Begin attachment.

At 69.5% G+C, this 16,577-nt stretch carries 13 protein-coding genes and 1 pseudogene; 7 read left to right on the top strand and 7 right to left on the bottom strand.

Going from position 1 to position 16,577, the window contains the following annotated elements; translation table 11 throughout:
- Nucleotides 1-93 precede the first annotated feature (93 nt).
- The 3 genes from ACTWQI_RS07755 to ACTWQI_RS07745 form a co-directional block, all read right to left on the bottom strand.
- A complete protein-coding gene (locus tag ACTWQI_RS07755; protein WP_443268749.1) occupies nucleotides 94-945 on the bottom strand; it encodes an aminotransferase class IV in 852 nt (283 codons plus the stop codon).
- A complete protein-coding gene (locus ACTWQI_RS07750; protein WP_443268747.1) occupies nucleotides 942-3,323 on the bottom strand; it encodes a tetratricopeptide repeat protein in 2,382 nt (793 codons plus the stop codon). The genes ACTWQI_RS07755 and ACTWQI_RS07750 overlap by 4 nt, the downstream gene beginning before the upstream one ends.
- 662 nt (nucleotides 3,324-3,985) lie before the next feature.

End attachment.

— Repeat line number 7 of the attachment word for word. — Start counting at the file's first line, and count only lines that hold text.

- 662 nt (nucleotides 3,324-3,985) lie before the next feature.